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This document describes how to:

  • Access Splunk from Denodo using the Splunk REST API.
  • Access Denodo from Splunk via JDBC.

If you need to monitor Denodo from Splunk using the Denodo logs see Monitoring Denodo with Splunk.

Splunk is a software for searching, monitoring, and analyzing machine-generated big data, via a web-style interface. It captures, indexes and correlates real-time data in a searchable repository from which it can generate graphs, reports, alerts, dashboards, and visualizations.

It is possible to connect Denodo to Splunk in order to combine the information returned by Splunk with the rest of existing data sources. Additionally, it is possible to connect to Denodo from Splunk as well in order to search and monitor a data virtualization layer.

Connecting to Splunk from Denodo

Splunk offers a REST API for accessing, creating, updating and deleting resources. This way, we can manage our Splunk environment from Denodo via HTTP requests. The operations offered can be seen in the Splunk REST API reference guide, although in our example we are going to use just two requests types for Splunk saved searches: starting a new search and later getting the results of the search performed.

Our example scenario is very simple, we are using Splunk in our company to monitor the logs created by the corporate applications and Virtual DataPort is one of these applications that writes information to the logs. For this use case, we are going to focus on the vdp-queries log that includes information about the requests executed on a Virtual DataPort server. As we have seen previously, using Splunk we can monitor this log file and filter the entries in the log to get the requests that have failed.

Let’s suppose that we have configured a saved search in Splunk like:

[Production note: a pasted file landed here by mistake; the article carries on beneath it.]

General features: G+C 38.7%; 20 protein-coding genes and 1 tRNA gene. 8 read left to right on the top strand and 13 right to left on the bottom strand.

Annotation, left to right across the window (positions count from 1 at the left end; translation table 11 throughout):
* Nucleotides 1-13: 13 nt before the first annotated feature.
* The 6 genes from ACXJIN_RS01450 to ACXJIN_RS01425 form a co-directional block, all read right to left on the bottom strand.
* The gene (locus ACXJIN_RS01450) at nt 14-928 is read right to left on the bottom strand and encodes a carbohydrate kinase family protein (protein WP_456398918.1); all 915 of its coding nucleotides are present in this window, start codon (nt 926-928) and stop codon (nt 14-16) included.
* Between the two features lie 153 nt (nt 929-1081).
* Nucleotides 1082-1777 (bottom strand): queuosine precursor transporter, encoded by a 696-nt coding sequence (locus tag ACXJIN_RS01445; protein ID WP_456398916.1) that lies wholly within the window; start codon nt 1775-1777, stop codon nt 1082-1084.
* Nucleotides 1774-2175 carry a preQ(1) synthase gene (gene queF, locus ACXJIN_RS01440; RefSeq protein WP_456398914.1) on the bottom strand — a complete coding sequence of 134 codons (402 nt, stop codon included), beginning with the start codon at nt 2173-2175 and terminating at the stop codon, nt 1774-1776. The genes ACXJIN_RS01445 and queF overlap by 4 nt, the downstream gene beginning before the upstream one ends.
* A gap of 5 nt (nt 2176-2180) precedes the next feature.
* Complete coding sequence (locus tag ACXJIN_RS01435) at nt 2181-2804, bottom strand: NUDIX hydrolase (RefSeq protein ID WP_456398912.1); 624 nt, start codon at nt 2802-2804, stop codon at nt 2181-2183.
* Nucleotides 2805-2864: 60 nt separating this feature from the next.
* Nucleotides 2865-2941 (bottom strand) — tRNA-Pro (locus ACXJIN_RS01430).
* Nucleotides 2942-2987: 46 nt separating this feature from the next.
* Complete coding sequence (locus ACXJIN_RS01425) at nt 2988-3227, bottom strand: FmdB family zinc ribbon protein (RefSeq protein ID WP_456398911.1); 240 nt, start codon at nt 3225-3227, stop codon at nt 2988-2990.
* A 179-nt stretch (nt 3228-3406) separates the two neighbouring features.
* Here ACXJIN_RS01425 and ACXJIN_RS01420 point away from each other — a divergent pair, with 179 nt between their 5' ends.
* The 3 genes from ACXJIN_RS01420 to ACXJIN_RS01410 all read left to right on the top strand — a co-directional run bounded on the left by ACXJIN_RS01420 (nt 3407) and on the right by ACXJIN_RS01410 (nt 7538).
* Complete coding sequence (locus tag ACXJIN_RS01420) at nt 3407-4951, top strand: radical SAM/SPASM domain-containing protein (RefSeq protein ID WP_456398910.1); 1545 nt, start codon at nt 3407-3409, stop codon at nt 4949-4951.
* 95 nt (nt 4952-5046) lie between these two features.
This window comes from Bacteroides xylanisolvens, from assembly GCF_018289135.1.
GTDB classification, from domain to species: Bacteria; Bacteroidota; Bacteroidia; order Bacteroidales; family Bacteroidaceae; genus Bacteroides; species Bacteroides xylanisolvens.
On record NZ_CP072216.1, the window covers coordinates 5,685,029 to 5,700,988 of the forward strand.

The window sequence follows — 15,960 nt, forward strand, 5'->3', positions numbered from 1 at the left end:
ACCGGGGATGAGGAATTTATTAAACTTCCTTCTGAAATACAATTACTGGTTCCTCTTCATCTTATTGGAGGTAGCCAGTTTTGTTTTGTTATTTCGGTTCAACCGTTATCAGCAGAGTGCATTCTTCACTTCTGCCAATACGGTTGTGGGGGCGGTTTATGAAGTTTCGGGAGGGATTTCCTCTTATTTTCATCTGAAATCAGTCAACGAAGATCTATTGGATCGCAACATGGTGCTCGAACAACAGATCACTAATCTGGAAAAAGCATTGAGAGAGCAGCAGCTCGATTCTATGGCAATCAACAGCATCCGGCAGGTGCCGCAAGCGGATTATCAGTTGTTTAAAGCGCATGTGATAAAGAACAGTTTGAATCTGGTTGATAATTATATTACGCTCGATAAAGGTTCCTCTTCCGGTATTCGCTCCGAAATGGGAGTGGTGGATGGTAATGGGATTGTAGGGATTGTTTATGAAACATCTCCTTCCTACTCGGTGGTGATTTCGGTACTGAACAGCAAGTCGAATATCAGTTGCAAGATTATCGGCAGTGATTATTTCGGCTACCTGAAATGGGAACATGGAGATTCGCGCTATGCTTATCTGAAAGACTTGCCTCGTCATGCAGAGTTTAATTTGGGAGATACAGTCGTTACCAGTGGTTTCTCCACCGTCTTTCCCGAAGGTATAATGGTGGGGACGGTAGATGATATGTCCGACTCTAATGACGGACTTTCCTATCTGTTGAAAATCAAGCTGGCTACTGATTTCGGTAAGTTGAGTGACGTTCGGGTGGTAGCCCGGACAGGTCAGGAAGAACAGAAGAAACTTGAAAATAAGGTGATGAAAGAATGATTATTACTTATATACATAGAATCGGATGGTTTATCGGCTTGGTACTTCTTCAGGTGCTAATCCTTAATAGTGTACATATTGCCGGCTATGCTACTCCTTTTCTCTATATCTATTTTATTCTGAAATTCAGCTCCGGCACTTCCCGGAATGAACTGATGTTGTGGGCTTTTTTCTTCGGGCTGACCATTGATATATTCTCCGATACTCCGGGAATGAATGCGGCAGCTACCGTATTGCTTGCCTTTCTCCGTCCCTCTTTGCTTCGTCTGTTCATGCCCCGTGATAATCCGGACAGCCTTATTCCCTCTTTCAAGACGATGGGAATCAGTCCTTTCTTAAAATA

source="C:\\Denodo Platform\\logs\\vdp\\vdp-queries.log" username=john status=ERROR

The Splunk search above will return the requests from our colleague John which were not executed successfully, these searches can be saved in Splunk so they can be executed again as needed in the future, in our case we are going to save the previous search with the name JohnErrorQueries. In addition, the saved searches can be managed via the Splunk REST API, so from Denodo, we can configure an XML data source to start the search using a POST request. Note that you can also use other output modes such as csv or json. In that case you would need to create a delimited file or a json data source. More information regarding the output mode of the Splunk REST API can be found here.

Using the search/jobs/export endpoint

Based on the Search endpoint descriptions of the REST API Reference Manual this endpoint is useful if you want to stream the search results as soon as they are available. The advantage of that endpoint is that it is easier to set up, but on the other hand if the search is too big you may use the other endpoint described in the next section (see “Using the search/jobs endpoint”).

For this approach, we will include the parameter  search in the post body that will contain the search we want to execute. Please ensure the saved search has the ‘Read’ permissions for the necessary users and roles. If we are running Splunk in a default local installation, the REST API will be running on the port 8089 so the request configuration will be like this:

Once the data source is created, we can simply save it and create a base view on top of it by clicking on the “CREATE BASE VIEW” option. The resulting base view should retrieve the information from Splunk like this:

We can see that the results are included in the register called result. When clicking on the information symbol, we can see more information and expand the fields by clicking on the plus symbol:

From here on, you could continue your data modeling and extract the information that you need.

Using the search/jobs endpoint

Following the Splunk reference guide, for starting a new search we can also use the endpoint search/jobs with the parameter search in the post body that will contain the search executed.